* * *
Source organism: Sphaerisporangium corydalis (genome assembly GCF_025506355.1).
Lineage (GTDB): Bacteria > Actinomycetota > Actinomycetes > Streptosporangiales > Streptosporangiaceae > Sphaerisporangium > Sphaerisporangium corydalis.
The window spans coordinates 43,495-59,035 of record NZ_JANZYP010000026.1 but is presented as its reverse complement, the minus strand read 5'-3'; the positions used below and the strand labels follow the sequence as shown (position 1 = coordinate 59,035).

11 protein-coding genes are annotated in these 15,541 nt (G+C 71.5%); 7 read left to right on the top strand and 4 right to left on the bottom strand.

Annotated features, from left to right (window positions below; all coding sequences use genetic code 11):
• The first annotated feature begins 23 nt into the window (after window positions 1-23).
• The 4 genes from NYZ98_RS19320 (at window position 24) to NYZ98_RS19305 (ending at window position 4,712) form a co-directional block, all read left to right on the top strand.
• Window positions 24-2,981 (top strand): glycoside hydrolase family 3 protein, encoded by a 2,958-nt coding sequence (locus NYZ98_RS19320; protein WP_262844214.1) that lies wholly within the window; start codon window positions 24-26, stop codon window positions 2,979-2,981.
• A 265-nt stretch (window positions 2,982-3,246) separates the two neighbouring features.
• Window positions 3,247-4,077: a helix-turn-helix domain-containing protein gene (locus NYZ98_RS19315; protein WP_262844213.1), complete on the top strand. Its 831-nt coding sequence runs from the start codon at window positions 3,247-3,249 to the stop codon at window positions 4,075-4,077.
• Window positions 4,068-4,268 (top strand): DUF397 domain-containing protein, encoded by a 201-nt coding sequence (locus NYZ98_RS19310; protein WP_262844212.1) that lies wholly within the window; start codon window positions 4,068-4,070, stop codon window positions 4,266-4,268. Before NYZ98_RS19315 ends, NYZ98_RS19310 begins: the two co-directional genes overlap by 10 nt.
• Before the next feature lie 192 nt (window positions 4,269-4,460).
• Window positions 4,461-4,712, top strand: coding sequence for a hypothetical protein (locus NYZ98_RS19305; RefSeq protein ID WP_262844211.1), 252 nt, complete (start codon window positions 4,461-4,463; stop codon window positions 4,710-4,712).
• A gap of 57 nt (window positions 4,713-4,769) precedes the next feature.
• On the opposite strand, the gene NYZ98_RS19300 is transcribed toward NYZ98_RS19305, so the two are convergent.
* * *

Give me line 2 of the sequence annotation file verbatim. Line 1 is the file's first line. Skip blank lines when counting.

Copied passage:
Lineage (GTDB): Bacteria > Actinomycetota > Actinomycetes > Streptosporangiales > Streptosporangiaceae > Sphaerisporangium > Sphaerisporangium corydalis.